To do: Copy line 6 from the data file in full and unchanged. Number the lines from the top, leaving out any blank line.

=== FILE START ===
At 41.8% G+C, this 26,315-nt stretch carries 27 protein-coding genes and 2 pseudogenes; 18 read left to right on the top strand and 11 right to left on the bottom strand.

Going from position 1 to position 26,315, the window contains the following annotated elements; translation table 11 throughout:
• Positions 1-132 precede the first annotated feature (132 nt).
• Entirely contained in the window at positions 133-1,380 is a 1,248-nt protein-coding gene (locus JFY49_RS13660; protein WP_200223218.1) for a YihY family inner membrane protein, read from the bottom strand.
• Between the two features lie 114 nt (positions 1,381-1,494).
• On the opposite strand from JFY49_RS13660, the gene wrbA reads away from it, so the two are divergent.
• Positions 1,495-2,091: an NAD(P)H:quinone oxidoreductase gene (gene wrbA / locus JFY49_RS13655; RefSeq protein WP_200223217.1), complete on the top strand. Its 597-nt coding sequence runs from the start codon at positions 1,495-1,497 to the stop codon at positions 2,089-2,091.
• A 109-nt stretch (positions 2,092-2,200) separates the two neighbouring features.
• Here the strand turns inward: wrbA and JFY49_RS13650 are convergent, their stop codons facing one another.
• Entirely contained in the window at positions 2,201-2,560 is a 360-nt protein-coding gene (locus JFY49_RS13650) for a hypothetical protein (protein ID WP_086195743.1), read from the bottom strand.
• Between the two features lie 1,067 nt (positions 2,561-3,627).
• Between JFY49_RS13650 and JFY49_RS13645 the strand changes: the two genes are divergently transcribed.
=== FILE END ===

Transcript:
• On the opposite strand from JFY49_RS13660, the gene wrbA reads away from it, so the two are divergent.